The Theocentric Worldview:
Sealed with the Holy Spirit of Promise

Ephesians 1:11-14
October 22, 2006

Our last time in Ephesians 1, I began the sermon by asking this question: What is standing between you and God? And by the end of our text we saw that based on the redemption through Jesus’ blood that we have in Christ, there is nothing that stands between those who trust in Christ and God. I want to begin this sermon today by posing another question to you, and that is this: On what basis are you hoping for salvation? Is it your good works? Is it the fact that you were born into a Christian family? Is it that you are a long standing member of a church? As we look at our text this morning, Ephesians 1:11-14, we will see the Biblical answer to this question, and that is that for those who are in Christ, the basis for hope for salvation is the unchanging purpose of God.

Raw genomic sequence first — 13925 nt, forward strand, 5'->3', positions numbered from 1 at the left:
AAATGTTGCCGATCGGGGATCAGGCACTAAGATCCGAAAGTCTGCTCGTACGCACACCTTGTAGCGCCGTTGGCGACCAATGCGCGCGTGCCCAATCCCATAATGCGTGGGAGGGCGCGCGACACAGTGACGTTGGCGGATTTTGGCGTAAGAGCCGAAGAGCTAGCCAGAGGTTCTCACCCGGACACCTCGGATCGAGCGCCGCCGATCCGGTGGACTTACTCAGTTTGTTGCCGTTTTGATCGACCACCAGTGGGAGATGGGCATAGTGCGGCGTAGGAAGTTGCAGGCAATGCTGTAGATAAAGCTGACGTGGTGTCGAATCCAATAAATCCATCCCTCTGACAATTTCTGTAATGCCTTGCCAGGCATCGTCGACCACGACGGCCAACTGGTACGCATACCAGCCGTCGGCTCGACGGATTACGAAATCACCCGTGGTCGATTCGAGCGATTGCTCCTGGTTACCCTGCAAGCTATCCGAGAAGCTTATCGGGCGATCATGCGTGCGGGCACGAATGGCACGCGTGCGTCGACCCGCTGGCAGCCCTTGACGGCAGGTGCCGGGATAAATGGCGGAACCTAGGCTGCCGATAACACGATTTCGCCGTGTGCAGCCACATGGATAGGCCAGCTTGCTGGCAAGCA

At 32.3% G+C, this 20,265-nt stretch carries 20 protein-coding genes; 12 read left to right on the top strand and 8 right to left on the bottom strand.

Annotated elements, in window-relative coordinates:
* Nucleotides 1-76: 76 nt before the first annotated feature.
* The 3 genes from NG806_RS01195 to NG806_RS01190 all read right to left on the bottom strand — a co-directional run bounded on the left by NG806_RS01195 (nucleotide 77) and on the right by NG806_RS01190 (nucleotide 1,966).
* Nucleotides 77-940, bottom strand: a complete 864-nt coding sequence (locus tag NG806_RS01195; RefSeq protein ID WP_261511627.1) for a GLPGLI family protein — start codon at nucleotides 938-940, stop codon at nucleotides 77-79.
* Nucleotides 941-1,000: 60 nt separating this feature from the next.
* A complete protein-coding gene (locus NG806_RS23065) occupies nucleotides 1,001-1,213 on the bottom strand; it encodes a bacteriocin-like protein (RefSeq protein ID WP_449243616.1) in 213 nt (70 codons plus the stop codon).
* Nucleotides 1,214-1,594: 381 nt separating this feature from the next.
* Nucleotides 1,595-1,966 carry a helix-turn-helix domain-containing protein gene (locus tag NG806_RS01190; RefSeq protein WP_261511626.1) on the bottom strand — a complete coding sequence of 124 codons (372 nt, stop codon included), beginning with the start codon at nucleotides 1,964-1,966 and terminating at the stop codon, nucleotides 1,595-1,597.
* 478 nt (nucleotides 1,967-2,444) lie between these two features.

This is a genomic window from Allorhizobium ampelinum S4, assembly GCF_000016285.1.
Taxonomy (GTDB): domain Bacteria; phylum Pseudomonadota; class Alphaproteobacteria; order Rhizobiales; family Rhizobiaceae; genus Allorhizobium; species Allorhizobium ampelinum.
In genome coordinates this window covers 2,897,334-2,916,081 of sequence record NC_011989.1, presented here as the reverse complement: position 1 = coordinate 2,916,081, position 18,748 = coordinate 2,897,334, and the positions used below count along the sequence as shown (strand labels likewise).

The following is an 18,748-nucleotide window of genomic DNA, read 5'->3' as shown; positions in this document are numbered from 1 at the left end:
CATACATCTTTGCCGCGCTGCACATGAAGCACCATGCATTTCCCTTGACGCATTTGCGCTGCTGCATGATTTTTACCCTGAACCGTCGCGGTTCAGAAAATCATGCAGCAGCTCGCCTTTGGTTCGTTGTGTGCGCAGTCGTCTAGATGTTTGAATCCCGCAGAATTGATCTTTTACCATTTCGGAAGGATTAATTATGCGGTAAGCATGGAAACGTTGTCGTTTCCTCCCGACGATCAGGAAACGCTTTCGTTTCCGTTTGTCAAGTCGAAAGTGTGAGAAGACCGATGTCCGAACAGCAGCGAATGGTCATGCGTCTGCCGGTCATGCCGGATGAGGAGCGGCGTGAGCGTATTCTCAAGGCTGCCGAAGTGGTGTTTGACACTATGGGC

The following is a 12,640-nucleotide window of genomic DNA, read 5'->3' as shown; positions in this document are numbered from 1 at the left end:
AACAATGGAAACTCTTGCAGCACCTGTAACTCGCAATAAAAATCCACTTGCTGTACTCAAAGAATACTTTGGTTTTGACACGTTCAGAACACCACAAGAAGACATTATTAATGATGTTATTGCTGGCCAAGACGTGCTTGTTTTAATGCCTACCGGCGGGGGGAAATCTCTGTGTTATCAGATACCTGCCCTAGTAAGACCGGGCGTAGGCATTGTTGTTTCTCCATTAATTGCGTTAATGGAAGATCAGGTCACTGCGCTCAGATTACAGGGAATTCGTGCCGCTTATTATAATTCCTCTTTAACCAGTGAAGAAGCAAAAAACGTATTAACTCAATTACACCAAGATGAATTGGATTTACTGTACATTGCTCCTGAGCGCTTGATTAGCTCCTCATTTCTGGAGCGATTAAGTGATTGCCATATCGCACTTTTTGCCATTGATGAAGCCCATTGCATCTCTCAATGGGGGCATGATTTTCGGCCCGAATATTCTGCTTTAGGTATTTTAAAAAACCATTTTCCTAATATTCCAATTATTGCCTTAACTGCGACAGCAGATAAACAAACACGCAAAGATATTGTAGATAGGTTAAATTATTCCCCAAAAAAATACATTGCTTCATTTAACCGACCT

But before we get into our text this week, let us look back at what Paul has already spoken of in this passage. You will recall that these verses are located in a eulogy that Paul is writing of God, blessing Him for what He has done in Christ. In fact, this is the final section of the eulogy that begins all the way back in vs. 3, all centered on the main proposition of these verses: God has blessed us with every spiritual blessing in Christ. He has chosen us in Him, He has predestined us for adoption as sons through Jesus, He bestowed grace on us in the Beloved, we have redemption in Him, He has lavished grace on us, and He made known to us the mystery of His will.

But what is our guarantee of these blessings? How can we know these are true? How many people do you know that call themselves Christians, but who live their lives every day no different from those in the world? How many of us live that way? Constantly vacillating back and forth between holiness and holilessness? Caught between your spirit and your flesh? Which will win? How can you be sure? What if God tires of your struggle and casts you out into the darkness? Well, as we will see in our text this morning, there is one more spiritual blessing that is the guaurantee of all the others, and that is that those who are God’s possession have been sealed with the Holy Spirit of Promise.